There’s A Tree For That, Right?March 17, 2011
I wish! But, actually no — there isn’t. And yes, I’m talking about money — that stuff that ‘makes the world go round’. For those of us in the independent film/video production industry we know how contingent funding is on the successful completion of a project. Whether it’s a big budget film or a short PSA, without financial backing the cameras don’t roll.
Starting out in the industry it can be challenging to know where to look for money to get your film or video project off the ground. Fear not. There are dozens of grant and funding programs available to launch your project off the ground or to supplement any private sponsorship as well.
Many government and private sector groups have annual or quarterly Requests for Proposals where groups and/or individuals can apply for funding. The kind of project you’re seeking funding for will determine which grant stream you should submit your application to. Film and video projects are usually broken down into a few categories such as Television/Theatrical, New Media and Corporate/Commercial.
Here is a breakdown of some of the most common funding sources:
For those producers who are looking for first or second broadcast windows for distribution of their film or TV series, most televisions stations offer programming envelopes for new ventures. Generally producers are required to submit a project synopsis, full treatment, shooting schedule and completed budget when seeking network development money and most application forms are downloadable online from the network website.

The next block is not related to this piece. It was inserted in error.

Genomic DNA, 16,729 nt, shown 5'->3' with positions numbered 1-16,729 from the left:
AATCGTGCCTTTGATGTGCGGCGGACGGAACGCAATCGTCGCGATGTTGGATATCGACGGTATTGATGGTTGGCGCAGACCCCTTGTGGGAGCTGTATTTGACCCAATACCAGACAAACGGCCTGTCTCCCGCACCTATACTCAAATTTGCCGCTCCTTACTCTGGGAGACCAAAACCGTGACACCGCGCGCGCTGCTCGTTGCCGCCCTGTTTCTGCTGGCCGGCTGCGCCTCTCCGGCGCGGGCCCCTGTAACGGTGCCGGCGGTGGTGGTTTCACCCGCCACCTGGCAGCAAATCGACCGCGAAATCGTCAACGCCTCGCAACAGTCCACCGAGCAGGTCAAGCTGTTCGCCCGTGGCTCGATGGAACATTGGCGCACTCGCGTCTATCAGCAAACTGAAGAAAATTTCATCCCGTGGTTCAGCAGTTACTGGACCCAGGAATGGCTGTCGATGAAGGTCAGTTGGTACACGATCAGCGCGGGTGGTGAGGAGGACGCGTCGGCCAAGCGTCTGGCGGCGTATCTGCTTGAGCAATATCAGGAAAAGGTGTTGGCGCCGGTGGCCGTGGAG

There is also a surprising amount of money available for video production ventures in the not-for-profit sector. As a make a difference video company, Pink Dog Productions often partners with charitable agencies to produce online web content, informational and educational video resources and public service announcements. Many provincial and federal government funding agencies issue Requests for Proposals to fund community initiatives that support their mandates. Very often the primary applicant must be a charitable organization, and video projects are a great way for groups to collaborate to raise awareness and make a difference in their communities.
Funders such as Citizenship and Immigration Canada, Status of Women Canada, the RCMP Foundation, and the NS Dept. of Tourism, Culture and Heritage to name a few, all offer funding programs that support a wide variety of national and community-based projects, in which the power of video can play a big role.
So yeah, in the costly world of film and video, production and development money definitely doesn’t grow on trees. But as you’ve seen here there are still many resources available to easily find it. You just have to be willing to shake the bushes.
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